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Mother and the Whore (1973)
The best film released in 1998 was made in 1973.
Jean Eustache's The Mother and the Whore is a bracing, difficult work, unflinching
in its ambivalent depiction of the emotional maelstroms of sex. A critical and commercial
success upon release, it has remained virtually unseen in the U.S. until its re-release in
Jean-Pierre Leaud plays Alexandre, an impossibly pretentious,
narcissistic young bohemian. He leaves the bed of Marie (Bernadette Lafont), the slightly
older shop owner he sometimes lives with, in order to propose to Gilberte (Isabelle
Weingarten), his former lover. Rebuffed, he takes up with Veronika (Francoise Lebrun), a
promiscuous young nurse. The film explores the tensions and recriminations of the triangle
Eustache's film is both an extension
of and a departure from the nouvelle vague: while the film's gorgeous black and white
evocation of Paris has the look and feel of early Godard, the filmmaker he most resembles
is John Cassavettes. The performances are naturalistic and unaffected, the script
seemingly (though not, in fact) improvised. The result is a unique hybrid, the intimacy of
the performances kept in check by the rigorously detached filmmaking. We empathize and
identify with the characters, but we're always kept at a slight remove.
Like Cassavettes, Eustache depends
too heavily upon length for his effects. At 3 1/2 hours, the film is an hour too long. Yet
there are moments when the length is an advantage: scenes that seem to meander beyond our
ability to concentrate (or care) any longer suddenly snap back into focus with a single
line or gesture. The film strikes a precarious balance, always pushing the audience too
far for too long, then rewarding us with insights achievable only through the film's
excesses. Its strengths are inseparable from what makes it so very difficult.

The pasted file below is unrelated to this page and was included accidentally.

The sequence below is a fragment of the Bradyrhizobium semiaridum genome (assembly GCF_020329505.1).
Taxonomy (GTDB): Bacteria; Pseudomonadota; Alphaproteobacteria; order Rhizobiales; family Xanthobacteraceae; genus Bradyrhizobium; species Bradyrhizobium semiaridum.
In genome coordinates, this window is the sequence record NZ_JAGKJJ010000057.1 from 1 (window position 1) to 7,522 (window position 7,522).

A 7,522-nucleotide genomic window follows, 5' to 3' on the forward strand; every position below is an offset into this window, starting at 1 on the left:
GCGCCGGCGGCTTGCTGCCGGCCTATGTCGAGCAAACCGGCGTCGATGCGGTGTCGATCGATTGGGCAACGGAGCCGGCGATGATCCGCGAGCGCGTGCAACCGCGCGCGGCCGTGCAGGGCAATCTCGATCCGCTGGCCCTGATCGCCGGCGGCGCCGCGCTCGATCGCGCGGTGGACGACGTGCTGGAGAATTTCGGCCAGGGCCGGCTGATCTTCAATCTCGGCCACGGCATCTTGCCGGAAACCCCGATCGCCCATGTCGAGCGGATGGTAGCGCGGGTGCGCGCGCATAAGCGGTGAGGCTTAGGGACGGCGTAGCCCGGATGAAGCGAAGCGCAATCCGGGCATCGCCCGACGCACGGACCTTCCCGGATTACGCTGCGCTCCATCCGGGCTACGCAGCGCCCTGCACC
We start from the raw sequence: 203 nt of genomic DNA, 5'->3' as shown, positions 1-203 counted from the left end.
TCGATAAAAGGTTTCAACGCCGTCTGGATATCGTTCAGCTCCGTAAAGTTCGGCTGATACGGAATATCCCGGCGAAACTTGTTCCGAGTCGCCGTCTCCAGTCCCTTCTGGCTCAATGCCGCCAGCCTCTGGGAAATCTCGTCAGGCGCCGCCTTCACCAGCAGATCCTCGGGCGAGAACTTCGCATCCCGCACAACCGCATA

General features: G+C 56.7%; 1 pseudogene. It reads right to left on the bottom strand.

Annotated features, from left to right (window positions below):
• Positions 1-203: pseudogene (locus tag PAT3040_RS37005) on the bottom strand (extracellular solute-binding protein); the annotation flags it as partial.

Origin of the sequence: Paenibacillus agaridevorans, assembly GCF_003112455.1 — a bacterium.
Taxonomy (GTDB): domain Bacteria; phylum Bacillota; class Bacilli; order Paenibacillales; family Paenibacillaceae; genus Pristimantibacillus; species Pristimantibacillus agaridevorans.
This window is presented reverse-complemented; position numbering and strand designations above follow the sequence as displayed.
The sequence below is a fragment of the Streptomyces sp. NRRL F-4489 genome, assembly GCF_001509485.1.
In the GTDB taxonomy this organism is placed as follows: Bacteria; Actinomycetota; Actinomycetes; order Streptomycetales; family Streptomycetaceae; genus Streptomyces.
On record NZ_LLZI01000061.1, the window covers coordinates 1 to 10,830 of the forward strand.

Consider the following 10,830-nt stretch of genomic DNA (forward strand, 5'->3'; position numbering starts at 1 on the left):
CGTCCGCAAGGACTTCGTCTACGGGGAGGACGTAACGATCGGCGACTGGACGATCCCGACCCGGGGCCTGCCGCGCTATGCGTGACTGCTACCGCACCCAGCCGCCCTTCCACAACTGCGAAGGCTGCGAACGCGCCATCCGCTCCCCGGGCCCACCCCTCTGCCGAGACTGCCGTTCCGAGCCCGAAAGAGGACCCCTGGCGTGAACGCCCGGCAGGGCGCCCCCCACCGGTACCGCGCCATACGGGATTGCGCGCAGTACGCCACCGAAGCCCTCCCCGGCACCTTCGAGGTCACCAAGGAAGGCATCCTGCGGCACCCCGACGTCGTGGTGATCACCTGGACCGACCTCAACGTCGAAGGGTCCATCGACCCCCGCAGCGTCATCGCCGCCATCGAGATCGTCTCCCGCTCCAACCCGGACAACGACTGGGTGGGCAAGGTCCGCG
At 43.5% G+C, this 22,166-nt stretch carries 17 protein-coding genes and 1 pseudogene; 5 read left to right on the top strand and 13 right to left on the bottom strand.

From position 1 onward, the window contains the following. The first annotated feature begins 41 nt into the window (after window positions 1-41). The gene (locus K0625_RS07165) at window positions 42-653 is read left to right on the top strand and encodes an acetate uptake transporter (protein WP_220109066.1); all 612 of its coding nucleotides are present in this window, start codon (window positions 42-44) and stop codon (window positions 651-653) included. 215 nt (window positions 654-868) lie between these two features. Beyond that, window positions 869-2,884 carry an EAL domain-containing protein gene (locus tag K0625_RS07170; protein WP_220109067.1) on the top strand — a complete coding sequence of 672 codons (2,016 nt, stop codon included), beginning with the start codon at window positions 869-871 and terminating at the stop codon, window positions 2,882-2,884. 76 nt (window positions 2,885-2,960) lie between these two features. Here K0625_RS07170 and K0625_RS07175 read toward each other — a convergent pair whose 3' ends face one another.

The film is also very funny: for its
first half, it plays like a skewed romantic comedy, Ernst Lubitsch in graduate school.
Leaud's Paul is at once an insufferable, pompous boor and a romantic idealist. He
manages to charm and appall simultaneously - you see why this self-involved, big-nosed,
unemployable lout never sleeps alone - and the film plays his pretensions for laughs. His
scenes with Jacques Renard, playing a dandy even more smitten with himself than Leaud, are
The performers are uniformly
brilliant. Leaud was never better. He thoroughly inhabits a character whose behavior
ranges from the desperate to the despicable. Though engaging (and for the first hour,
hilarious), he never relies on the facile charm of his work with Truffaut. And
Francoise Lebrun is even better: in her final, devastating monologue, one begins to feel
like an eavesdropper to an especially wounding private scene. Yet for all her raw
emotionality, Lebrun maintains a tranquil poise. Her calm anchors the film, keeping it
from falling into Method cliches.
The film makes a fascinating
companion piece to the previous year's Last Tango in Paris. Bertolucci's film
was a meditation on sex and death. Through the sheer force of Brando's characterization,
it is finally a man's film about how a man copes with middle age. Eustache's film is more
complex. Made in a Catholic country at the moment when the anarchy of the sexual
revolution was being challenged by feminism, it grapples with the implications of that
time for women. For all his libertinism, Paul remains a chauvinist who deems his women
mothers or whores, however their behavior might challenge his attempts at categorization.
To the film's credit, it explores
its themes dramatically, never opting for easy answers or pedantic speechifying. We
see the ideas in action - real people suffer real consequences for their mistakes - rather
than hear them explained.
It is one of the great tragedies of
world cinema that Jean Eustache made only a handful of films before his 1981 suicide. It's
a loss on par with the death of Jean Vigo or the stunted career of Orson Welles. He is
said to have considered The Mother and the Whore an autobiographical work. For
anyone, particularly someone so young, to have captured their fears, their inadequacies
and their pretensions with such honesty and wit is astonishing. To have had such gifts and
so few opportunities to use them is tragic.
- Gary Mairs